Retail sales rose 0.2 percent to $44.3 billion in May according to data released by Statistics Canada.
Higher sales at food and beverage stores and gasoline stations more than offset lower sales at motor vehicle and parts dealers, with sales up in six of 11 subsectors, representing 51 percent of retail trade.
After removing the effects of price changes, retail sales in volume terms edged up 0.1 percent in May.
Higher sales at food and beverage stores
Receipts at food and beverage stores were up 2.1 percent, the fourth increase in five months. Following declines in March and April, sales at beer, wine and liquor stores advanced 6.0 percent in May. Supermarkets and other grocery stores posted a 1.6 percent increase. Sales were down at specialty food stores (-1.0 percent) for the third consecutive month. Sales at convenience stores (-0.8 percent) decreased for the first time in four months.
Following a 6.4 percent advance in April, sales at gasoline stations rose 2.3 percent in May, in part due to higher gasoline prices.
Clothing and clothing accessories stores reported a 2.8 percent increase in May, more than offsetting the decline in April. Higher sales were posted at clothing stores (+3.1 percent) and shoe stores (+3.2 percent), while sales at jewellery, luggage and leather goods stores edged down 0.1 percent.
Sales were down for all store types in the motor vehicle and parts dealers subsector (-2.0 percent) in May. The decline in May was largely due to weaker sales at new car dealers (-2.4 percent).
Following a 5.9 percent gain in April, sales at furniture and home furnishings stores declined 3.5 percent in May, as furniture stores (-5.0 percent) and home furnishings stores (-0.7 percent) posted lower sales.
General merchandise stores (-0.5 percent) posted lower sales for the first time in five months.
Sales up in seven provinces
Quebec (+1.0 percent) reported the largest increase in dollar terms, led by stronger sales at food and beverage stores.
Sales rose for the first time in four months in Manitoba (+0.5 percent), as higher sales were reported at supermarkets and other grocery stores.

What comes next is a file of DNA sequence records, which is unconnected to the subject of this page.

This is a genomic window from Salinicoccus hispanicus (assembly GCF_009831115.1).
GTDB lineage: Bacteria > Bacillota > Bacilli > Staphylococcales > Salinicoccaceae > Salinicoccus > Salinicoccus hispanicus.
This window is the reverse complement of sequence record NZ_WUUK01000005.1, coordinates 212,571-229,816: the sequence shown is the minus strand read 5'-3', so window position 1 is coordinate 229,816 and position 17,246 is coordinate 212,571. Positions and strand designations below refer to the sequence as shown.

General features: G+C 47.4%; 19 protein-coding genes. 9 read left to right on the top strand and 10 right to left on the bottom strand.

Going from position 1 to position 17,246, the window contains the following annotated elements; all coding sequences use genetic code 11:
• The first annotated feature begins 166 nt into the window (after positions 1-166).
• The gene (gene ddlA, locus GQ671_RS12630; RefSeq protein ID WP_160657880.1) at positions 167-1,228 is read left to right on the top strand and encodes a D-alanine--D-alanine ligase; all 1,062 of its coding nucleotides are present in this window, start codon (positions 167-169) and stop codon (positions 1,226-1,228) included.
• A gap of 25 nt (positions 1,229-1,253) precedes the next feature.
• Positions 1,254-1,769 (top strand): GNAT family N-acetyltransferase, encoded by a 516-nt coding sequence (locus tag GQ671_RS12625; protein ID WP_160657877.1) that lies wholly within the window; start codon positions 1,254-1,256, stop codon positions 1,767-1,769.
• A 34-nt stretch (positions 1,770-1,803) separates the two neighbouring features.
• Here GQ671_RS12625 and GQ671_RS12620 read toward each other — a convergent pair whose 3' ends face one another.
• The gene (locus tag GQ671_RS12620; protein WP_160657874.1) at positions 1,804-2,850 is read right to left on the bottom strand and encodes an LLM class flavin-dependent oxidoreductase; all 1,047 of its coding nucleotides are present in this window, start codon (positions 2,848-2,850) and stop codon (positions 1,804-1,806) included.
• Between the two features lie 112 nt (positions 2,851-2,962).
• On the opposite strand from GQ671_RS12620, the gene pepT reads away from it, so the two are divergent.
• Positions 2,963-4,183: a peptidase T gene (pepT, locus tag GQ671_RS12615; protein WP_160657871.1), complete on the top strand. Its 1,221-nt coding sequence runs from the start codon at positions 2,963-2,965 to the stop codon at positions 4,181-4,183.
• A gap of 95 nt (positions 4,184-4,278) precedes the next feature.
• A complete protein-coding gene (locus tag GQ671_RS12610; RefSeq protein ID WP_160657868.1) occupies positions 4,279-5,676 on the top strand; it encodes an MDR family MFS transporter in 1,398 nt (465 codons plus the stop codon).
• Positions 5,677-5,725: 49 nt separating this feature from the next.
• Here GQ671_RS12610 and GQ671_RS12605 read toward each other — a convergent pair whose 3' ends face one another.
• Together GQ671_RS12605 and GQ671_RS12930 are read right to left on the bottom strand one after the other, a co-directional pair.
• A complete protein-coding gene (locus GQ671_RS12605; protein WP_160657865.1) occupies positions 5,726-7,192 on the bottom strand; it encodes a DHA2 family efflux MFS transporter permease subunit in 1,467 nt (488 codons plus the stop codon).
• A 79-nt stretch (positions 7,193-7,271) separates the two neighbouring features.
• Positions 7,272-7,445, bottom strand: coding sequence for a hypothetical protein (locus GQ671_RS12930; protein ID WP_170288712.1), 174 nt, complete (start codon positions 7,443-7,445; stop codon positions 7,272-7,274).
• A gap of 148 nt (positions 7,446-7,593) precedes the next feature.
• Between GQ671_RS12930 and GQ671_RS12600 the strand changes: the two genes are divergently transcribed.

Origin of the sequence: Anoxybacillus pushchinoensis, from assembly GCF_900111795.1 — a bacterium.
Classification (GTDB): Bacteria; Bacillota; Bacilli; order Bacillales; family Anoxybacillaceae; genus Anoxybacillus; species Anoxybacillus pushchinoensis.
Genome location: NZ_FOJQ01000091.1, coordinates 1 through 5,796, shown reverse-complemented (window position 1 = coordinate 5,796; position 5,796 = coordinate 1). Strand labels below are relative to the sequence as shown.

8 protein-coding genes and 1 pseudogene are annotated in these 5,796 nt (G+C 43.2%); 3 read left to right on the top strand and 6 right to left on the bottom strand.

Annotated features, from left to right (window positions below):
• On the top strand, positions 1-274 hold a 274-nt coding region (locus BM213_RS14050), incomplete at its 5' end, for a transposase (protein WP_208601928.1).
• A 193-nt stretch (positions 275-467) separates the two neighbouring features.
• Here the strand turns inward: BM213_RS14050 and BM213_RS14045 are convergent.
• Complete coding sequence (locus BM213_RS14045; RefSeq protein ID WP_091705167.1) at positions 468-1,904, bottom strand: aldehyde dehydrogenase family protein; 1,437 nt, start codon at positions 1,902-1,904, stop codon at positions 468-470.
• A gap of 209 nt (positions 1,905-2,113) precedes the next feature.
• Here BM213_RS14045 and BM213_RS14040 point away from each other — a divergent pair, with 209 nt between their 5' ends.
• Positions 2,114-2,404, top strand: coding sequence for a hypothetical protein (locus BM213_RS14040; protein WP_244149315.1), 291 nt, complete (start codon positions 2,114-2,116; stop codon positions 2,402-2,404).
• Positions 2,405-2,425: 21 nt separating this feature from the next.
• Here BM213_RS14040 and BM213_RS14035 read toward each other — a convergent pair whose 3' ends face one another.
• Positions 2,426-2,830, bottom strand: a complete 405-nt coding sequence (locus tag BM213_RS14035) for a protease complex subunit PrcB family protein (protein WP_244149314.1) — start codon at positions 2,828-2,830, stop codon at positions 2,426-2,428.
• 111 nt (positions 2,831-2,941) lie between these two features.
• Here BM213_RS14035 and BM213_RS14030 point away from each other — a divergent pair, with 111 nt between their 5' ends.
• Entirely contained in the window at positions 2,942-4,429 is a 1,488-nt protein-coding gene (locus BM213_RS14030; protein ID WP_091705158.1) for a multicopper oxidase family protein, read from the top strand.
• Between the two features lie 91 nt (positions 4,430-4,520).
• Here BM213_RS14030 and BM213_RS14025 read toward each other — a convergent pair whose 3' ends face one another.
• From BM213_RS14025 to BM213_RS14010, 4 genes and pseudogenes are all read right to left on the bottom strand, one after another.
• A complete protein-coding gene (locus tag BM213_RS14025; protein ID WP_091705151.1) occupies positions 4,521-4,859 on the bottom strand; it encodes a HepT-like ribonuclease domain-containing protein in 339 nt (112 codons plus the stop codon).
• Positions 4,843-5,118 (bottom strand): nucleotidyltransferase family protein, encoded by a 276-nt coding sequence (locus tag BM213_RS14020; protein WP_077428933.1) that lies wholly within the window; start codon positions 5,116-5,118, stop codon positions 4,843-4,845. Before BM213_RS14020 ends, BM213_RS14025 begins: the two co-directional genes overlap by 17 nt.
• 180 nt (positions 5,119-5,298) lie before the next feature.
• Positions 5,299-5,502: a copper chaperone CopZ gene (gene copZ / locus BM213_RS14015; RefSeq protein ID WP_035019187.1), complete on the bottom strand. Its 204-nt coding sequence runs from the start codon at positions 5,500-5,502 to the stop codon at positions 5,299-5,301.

Newfoundland and Labrador (+1.0 percent) reported the fourth sales gain in five months.
Sales in British Columbia edged up 0.1 percent on the strength of higher sales at gasoline stations and beer, wine and liquor stores.
Following increases in April, sales in Alberta were down 0.4 percent. The decrease was mainly attributable to lower sales at new car dealers, the main retail store type in Alberta affected by the Fort McMurray wildfire and evacuation.
New Brunswick reported a 1.2 percent decline in retail sales, largely stemming from lower sales at new car dealers.
Fort McMurray wildfire and evacuation
When collecting data for the May reference month, the Monthly Retail Trade Survey added three supplementary questions to a provincial sample of about 770 Alberta businesses to assess the impact of the Fort McMurray wildfire, which started in early May 2016.
Overall, 6.8 percent of the sample, or 52 retailers, reported that their business activities in May had been affected by the wildfire and evacuation in the Fort McMurray area. Of these 52 retailers, approximately 38 percent were able to provide an estimate of the impact on sales. Most retailers reported a decline in their sales, while a few others recorded increases. The remaining 62 percent reported an impact on their sales, but could not quantify the effects of the wildfire.
Overall, the impact of the wildfire and evacuation on May retail sales in Alberta was small, as retail sales in Fort McMurray represent approximately 2.8 percent of total retail sales in the province.
Read the July 2016 issue of Business Review USA & Canada magazine